South China Sea: will Joe Biden take a more cautious approach in the disputed waters?

Laura Zhou

Laura Zhou in Beijing

Published: 6:00pm, 14 Nov, 2020 SCMP

A Sea Hawk helicopter lifts off from the American aircraft carrier USS Ronald Reagan during an exercise in the South China Sea in July. Photo: Reuters

A Sea Hawk helicopter lifts off from the American aircraft carrier USS Ronald Reagan during an exercise in the South China Sea in July. Photo: Reuters

The United States is expected to take a more contained approach to the South China Sea under Joe Biden, but the disputed waters will remain a potential hotspot in the relationship between Beijing and Washington, observers say.“I think he [Biden] will take a different approach to [US President Donald] Trump,” said Wu Shicun, head of the National Institute of South China Sea Studies, which advises the government.“He is likely to pay more attention to the South China Sea but his policies will be more balanced and more contained.”

One possible change is a reduction in the number of freedom of navigation operations conducted by the US Navy in the sea, Wu said.https://www.youtube.com/embed/BcMR2ZCcheI

The patrols have been a regular feature of US military operations since Barack Obama was in the White House but became more frequent under Trump, who gave more flexibility to the Pentagon to plan its naval patrol schedules in the contested waters.ADVERTISING

American forces have conducted eight freedom of navigation operations this year, the same number as in 2019, but up from six in 2018 and four in each of the previous three years. The US says the manoeuvres are necessary to maintain balance in the region, but Beijing regards them as provocative and has condemned them.

“The US military operations in the South China Sea have affected Sino-US relations and increased tensions,” Wu said.

US aircraft carriers and their strike groups take part in a drill in the South China Sea in July. Photo: EPA-EFE

US aircraft carriers and their strike groups take part in a drill in the South China Sea in July. Photo: EPA-EFELe Hong Hiep, a fellow at the ISEAS-Yusof Ishak Institute in Singapore, said the people Biden chose to fill key defence positions would affect Washington’s relationship with Beijing in the South China Sea, but whoever they were, the tensions were unlikely to go away any time soon.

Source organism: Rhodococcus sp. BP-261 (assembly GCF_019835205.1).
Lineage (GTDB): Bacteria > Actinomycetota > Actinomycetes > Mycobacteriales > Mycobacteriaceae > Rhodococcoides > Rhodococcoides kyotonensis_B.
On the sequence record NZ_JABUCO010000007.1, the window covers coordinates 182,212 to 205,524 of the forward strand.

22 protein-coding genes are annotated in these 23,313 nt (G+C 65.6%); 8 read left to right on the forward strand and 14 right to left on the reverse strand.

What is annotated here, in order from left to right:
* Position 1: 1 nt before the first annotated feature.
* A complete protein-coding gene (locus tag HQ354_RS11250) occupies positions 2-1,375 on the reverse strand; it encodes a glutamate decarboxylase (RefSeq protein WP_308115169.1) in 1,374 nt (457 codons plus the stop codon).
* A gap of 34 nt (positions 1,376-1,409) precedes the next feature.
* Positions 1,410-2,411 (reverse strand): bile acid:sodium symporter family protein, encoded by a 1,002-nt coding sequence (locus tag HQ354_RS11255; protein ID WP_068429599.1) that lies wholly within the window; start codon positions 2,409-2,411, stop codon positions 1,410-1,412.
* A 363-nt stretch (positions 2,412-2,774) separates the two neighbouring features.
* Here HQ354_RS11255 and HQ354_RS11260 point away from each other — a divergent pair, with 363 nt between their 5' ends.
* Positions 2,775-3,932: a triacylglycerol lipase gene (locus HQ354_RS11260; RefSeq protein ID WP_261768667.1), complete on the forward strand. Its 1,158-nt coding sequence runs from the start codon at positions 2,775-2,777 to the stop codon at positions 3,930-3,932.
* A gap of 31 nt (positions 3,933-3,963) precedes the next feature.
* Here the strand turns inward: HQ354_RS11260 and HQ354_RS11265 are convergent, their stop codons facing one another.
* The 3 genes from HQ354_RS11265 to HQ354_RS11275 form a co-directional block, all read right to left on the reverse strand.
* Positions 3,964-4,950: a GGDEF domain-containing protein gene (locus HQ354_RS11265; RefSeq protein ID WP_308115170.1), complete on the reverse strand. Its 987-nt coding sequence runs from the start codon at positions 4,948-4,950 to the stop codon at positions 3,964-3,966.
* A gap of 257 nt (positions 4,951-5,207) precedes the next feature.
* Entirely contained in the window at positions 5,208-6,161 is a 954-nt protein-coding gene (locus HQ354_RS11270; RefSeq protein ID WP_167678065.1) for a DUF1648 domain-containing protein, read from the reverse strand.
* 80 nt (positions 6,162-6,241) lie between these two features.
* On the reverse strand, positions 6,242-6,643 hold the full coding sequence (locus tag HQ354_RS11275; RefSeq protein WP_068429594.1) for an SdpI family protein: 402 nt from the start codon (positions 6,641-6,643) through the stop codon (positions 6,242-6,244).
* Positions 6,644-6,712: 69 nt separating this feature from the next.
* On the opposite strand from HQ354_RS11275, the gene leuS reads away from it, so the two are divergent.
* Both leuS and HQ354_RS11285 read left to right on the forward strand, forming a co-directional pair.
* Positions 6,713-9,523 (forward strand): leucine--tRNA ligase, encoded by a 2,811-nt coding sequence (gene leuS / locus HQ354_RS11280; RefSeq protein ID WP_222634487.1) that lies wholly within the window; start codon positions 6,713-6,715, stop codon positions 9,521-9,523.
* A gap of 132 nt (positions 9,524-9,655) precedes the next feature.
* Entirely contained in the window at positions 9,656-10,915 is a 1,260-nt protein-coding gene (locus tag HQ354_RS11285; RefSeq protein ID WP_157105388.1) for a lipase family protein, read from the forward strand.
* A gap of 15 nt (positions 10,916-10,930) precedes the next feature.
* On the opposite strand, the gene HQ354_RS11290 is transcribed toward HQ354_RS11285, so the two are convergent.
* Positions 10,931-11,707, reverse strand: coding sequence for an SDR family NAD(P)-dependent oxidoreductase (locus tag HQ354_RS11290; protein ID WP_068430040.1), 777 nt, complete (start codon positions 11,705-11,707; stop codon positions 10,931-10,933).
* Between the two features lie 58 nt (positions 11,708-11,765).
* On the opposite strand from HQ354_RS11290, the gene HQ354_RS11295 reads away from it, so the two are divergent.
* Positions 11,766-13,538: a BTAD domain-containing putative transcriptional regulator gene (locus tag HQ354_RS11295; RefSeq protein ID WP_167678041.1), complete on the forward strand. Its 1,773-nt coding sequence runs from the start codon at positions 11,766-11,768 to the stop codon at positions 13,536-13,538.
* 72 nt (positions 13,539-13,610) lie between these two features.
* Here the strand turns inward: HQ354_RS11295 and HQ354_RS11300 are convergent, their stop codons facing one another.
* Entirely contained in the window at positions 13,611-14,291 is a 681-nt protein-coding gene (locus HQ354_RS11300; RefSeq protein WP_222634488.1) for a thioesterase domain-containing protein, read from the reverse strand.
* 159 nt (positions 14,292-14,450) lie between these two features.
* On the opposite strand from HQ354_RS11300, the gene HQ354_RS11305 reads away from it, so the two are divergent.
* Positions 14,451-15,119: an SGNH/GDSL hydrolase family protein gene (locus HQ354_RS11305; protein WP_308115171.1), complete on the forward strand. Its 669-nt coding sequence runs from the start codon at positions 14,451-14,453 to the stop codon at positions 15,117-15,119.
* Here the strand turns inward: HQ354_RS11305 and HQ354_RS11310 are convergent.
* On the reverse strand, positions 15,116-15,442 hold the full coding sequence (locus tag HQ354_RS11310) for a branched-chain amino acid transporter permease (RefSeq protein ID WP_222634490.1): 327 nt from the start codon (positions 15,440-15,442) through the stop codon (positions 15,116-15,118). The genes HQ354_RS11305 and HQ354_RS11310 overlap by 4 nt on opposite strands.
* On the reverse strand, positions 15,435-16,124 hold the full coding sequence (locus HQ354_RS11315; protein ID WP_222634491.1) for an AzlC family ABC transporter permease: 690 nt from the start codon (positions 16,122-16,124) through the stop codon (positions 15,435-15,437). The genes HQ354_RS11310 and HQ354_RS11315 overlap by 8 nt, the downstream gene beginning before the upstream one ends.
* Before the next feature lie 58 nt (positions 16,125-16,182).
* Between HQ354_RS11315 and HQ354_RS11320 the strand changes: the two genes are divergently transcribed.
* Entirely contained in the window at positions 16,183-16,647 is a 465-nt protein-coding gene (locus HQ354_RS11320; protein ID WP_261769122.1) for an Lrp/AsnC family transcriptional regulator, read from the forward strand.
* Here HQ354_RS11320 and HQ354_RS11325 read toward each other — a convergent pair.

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Among the front-runners for the post of defence secretary is Michele Flournoy, who served as undersecretary of defence for policy under Obama and is known for advocating a tough stance on China.

“The South China Sea has become an important battleground for US-China strategic competition, where the US can mobilise countries in the region against Beijing, using China’s excessive territorial claims as the rallying call,” Le said.

“As such, under the Biden administration, the US and its allies are likely to continue to maintain or even strengthen their involvement in the South China Sea.”https://www.youtube.com/embed/8eqtl0ym1p8

Meanwhile, Beijing has been stepping up its engagement with its Southeast Asian neighbours.At a video meeting with the Association of Southeast Asian Nations on Thursday, Chinese Premier Li Keqiang said boosting relations with the 10-member bloc was one of Beijing’s priorities.He also called for the negotiations of a code of conduct for the South China Sea to be expedited. In 2018, Li proposed a three-year timeline to create such a code. A second reading of the negotiating draft began in January but the process was halted by the Covid-19 pandemic.

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Wu said that Washington’s policy to reject most of Beijing’s territorial claims in the South China Sea, the political turmoil in Malaysia, and possible leadership changes in Vietnam and the Philippines over the next two years would complicate the negotiation process.

Le said that despite those hurdles, Beijing was keen to finalise the code.“[A] deepening US-China rivalry may encourage China to accelerate the negotiations,” he said.

“On the other hand, it may also prompt Washington to back nations to resist some of China’s key demands, such as excluding countries from outside the region from conducting military exercises or marine economic activities in the South China Sea.”

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